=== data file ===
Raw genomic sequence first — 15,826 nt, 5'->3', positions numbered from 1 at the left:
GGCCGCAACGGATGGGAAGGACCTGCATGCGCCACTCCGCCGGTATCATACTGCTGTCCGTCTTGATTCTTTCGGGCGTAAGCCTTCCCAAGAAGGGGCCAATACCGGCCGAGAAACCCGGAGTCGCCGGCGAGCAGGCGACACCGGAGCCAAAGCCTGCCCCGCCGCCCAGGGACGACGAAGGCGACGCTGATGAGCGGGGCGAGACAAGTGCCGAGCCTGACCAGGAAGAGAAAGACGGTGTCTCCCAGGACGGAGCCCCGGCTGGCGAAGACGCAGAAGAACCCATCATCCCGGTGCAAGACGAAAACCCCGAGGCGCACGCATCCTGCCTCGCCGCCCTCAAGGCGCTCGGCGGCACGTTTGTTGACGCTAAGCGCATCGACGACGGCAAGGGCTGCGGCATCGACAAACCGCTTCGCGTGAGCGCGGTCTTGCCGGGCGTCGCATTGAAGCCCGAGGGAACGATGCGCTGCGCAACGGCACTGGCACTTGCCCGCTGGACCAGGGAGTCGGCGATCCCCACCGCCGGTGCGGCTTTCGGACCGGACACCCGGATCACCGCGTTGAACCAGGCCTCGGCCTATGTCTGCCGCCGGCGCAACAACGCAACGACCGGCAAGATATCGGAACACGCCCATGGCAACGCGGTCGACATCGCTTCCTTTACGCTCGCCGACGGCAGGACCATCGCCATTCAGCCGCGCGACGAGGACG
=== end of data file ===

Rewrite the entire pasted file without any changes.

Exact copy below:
Raw genomic sequence first — 15,826 nt, 5'->3', positions numbered from 1 at the left:
GGCCGCAACGGATGGGAAGGACCTGCATGCGCCACTCCGCCGGTATCATACTGCTGTCCGTCTTGATTCTTTCGGGCGTAAGCCTTCCCAAGAAGGGGCCAATACCGGCCGAGAAACCCGGAGTCGCCGGCGAGCAGGCGACACCGGAGCCAAAGCCTGCCCCGCCGCCCAGGGACGACGAAGGCGACGCTGATGAGCGGGGCGAGACAAGTGCCGAGCCTGACCAGGAAGAGAAAGACGGTGTCTCCCAGGACGGAGCCCCGGCTGGCGAAGACGCAGAAGAACCCATCATCCCGGTGCAAGACGAAAACCCCGAGGCGCACGCATCCTGCCTCGCCGCCCTCAAGGCGCTCGGCGGCACGTTTGTTGACGCTAAGCGCATCGACGACGGCAAGGGCTGCGGCATCGACAAACCGCTTCGCGTGAGCGCGGTCTTGCCGGGCGTCGCATTGAAGCCCGAGGGAACGATGCGCTGCGCAACGGCACTGGCACTTGCCCGCTGGACCAGGGAGTCGGCGATCCCCACCGCCGGTGCGGCTTTCGGACCGGACACCCGGATCACCGCGTTGAACCAGGCCTCGGCCTATGTCTGCCGCCGGCGCAACAACGCAACGACCGGCAAGATATCGGAACACGCCCATGGCAACGCGGTCGACATCGCTTCCTTTACGCTCGCCGACGGCAGGACCATCGCCATTCAGCCGCGCGACGAGGACG